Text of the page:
So don’t be suckered just because Google uses bright primary colors. They stopped being a bunch of nice guys who don’t wear ties long ago. Now they’re just guys who don’t wear ties. They’re after your money. Spend it on yourself instead of them.

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We’re living in hell

I think this is the saddest story I’ve read. Amy Ernst writes about the rare Congolese men who stand by their wives, despite rape.

My mind’s eye sees these headlines, too: “Man’s family says he’s not a loser, even though his son was murdered.” “Grandparents adopt child, even though parents abused him.” “Sister gives brother a place to stay, even though his house was destroyed by war.”

And people are glad to hear about such generosity and kindness.




I’m not wondering about the rare men. They’re taking steps away from horror. But in what universe does the most basic smidgen of humanity sound like an accomplishment?

We live in hell.


(Go read all of Amy Ernst’s writing, also on her own blog. There’s one story in particular about one of the planet’s most amazing fighters and heroes, Maman Marie.)

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Taking the bin Laden Way

Is it good that he’s dead? I don’t see what difference it makes.

Is it good that the US killed him?


Civilized people live by laws. Bin Laden was the one who thought he could kill at will.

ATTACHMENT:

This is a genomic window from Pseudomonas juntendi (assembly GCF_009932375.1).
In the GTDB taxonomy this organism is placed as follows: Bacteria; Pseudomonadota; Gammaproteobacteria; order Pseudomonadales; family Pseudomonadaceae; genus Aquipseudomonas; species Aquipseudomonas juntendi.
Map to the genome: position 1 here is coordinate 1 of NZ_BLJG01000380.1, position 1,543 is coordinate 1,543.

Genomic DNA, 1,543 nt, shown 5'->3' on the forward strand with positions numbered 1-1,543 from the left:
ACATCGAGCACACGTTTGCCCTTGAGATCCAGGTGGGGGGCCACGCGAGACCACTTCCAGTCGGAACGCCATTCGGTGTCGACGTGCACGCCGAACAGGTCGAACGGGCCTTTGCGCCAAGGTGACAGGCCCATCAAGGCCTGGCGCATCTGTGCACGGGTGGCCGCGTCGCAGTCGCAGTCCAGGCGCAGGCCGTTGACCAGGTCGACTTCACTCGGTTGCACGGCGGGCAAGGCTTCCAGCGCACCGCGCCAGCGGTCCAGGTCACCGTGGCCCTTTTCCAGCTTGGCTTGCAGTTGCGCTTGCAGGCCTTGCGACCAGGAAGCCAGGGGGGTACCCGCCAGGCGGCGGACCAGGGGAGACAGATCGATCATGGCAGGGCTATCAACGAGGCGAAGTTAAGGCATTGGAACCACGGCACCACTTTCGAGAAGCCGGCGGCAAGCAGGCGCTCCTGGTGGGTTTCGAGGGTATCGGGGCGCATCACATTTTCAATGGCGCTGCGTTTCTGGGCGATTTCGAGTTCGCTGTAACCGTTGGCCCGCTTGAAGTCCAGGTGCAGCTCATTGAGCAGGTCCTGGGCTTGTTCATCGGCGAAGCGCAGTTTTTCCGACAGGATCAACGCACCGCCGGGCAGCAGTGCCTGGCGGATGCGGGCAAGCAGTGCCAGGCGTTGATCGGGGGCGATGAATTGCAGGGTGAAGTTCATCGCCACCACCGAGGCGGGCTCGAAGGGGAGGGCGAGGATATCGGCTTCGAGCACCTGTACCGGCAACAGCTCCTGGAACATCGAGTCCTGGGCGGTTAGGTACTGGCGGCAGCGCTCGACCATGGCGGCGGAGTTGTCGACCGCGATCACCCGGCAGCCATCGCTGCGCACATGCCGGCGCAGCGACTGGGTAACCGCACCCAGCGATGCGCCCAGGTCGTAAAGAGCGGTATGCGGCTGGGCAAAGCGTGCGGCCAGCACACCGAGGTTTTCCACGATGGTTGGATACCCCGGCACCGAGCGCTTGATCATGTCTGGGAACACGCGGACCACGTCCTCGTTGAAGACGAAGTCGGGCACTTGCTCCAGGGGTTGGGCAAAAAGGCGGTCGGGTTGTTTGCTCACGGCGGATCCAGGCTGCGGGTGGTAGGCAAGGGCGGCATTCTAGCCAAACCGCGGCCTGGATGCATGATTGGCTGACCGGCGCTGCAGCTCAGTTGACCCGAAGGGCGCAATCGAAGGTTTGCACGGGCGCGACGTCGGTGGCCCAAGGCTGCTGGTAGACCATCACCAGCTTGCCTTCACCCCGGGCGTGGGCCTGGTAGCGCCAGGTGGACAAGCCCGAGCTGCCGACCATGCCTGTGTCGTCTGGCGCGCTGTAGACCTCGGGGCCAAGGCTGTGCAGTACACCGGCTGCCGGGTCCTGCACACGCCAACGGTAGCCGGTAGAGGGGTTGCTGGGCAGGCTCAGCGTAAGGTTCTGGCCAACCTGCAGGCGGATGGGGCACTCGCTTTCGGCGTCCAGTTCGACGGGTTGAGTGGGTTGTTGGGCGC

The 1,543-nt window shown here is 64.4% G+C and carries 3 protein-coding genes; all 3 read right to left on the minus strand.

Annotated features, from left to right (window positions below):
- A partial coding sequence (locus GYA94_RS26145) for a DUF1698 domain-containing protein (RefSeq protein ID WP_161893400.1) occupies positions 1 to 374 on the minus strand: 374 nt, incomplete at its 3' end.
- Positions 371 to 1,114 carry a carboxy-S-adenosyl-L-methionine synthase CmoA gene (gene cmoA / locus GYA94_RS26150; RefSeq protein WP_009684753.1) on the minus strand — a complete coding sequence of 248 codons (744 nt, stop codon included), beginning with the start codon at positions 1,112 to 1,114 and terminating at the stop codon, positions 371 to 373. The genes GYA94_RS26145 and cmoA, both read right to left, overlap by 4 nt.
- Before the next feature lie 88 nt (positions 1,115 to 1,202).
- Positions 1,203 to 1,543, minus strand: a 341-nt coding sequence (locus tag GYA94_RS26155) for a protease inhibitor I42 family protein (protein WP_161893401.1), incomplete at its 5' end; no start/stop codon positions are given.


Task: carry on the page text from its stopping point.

He has now officially won.

It’s time for sackcloth and ashes. Anyone celebrating a victory is on his side.

Update, May 23rd. The following news has been out for a while, but real life prevented me from updating. It’s too relevant not to add, though. The Cost of Bin Laden: $3 Trillion over 15 years. When the US did its best to bankrupt the old Soviet Union by forcing them to spend too much on weapons, that was hailed as a victory. I wonder how Al-Qaeda views the achievement of getting the US to squander $1,000,000 for every measly $1 they spent.

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An Open Letter to the Left on Libya, Seconded

I’ve been trying to articulate why the intervention in Libya against Qaddafi is a good thing. And why the reflexive rejection of it as an imperialist oil grab is just that: some kind of reflex, not thought through.

Luckily, Juan Cole has expressed it much better than I could have, and on the basis of a much broader and deeper knowledge of the situation.

From his closing paragraph, after he’s laid out all the reasons why:

I would like to urge the Left to learn to chew gum and walk at the same time. It is possible to reason our way through, on a case-by-case basis, to an ethical … position that supports the ordinary folk in their travails in places like Libya.

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Nuclear Insanity

It’s insanity to try the same failed thing and expect a different outcome. So the pro-nuclear crowd seems to be trying a variant. They’re not crazy, calling nukes a success, because Fukushima’s reactors aren’t failures.

I’m seeing stuff like: “Oh, but it’s only in earthquake zones that nuclear can be a bit of a problem — and then only a teeny tiny one!” “Oh, stop bellyaching about radiation. There’s less of it than flying cross-country.” “Oh, yes, some of the fuel melted, but it was only a teeny tiny bit. And look! It didn’t turn into the worst disaster imaginable! Nuclear energy is a success!”

Um, how should I put this politely? If nuclear energy is so disaster-prone that an absence of catastrophic failure can be construed as success, then we really, really, really don’t want to use nuclear energy.

Anti-nuclear as I am, I would set the bar for success higher than that. If everything goes right, nukes can produce energy for a few decades without blowing up. It’s also true that if everything goes right, little radiation escapes.